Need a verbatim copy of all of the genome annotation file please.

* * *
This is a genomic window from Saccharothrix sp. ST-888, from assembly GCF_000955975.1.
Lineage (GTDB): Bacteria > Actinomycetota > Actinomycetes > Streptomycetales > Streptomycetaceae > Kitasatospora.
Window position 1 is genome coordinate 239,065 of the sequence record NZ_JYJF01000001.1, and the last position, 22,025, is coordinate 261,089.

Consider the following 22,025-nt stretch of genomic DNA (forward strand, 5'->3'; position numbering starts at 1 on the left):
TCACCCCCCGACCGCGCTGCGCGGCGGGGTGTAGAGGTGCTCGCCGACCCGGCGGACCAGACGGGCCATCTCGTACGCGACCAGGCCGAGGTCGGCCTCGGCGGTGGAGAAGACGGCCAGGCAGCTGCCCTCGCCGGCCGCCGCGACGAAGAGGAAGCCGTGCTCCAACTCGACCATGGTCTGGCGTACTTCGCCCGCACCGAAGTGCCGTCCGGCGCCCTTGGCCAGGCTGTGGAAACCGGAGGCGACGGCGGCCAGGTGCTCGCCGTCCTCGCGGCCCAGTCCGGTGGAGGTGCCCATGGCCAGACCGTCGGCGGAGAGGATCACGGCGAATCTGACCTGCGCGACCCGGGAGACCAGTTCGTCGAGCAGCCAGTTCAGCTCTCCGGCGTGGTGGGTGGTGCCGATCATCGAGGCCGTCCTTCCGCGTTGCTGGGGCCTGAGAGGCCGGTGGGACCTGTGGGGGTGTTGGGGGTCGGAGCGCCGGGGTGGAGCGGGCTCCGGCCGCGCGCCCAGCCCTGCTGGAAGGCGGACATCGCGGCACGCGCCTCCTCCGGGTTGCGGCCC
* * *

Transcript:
This is a genomic window from Saccharothrix sp. ST-888, from assembly GCF_000955975.1.
Lineage (GTDB): Bacteria > Actinomycetota > Actinomycetes > Streptomycetales > Streptomycetaceae > Kitasatospora.
Window position 1 is genome coordinate 239,065 of the sequence record NZ_JYJF01000001.1, and the last position, 22,025, is coordinate 261,089.

Consider the following 22,025-nt stretch of genomic DNA (forward strand, 5'->3'; position numbering starts at 1 on the left):
TCACCCCCCGACCGCGCTGCGCGGCGGGGTGTAGAGGTGCTCGCCGACCCGGCGGACCAGACGGGCCATCTCGTACGCGACCAGGCCGAGGTCGGCCTCGGCGGTGGAGAAGACGGCCAGGCAGCTGCCCTCGCCGGCCGCCGCGACGAAGAGGAAGCCGTGCTCCAACTCGACCATGGTCTGGCGTACTTCGCCCGCACCGAAGTGCCGTCCGGCGCCCTTGGCCAGGCTGTGGAAACCGGAGGCGACGGCGGCCAGGTGCTCGCCGTCCTCGCGGCCCAGTCCGGTGGAGGTGCCCATGGCCAGACCGTCGGCGGAGAGGATCACGGCGAATCTGACCTGCGCGACCCGGGAGACCAGTTCGTCGAGCAGCCAGTTCAGCTCTCCGGCGTGGTGGGTGGTGCCGATCATCGAGGCCGTCCTTCCGCGTTGCTGGGGCCTGAGAGGCCGGTGGGACCTGTGGGGGTGTTGGGGGTCGGAGCGCCGGGGTGGAGCGGGCTCCGGCCGCGCGCCCAGCCCTGCTGGAAGGCGGACATCGCGGCACGCGCCTCCTCCGGGTTGCGGCCC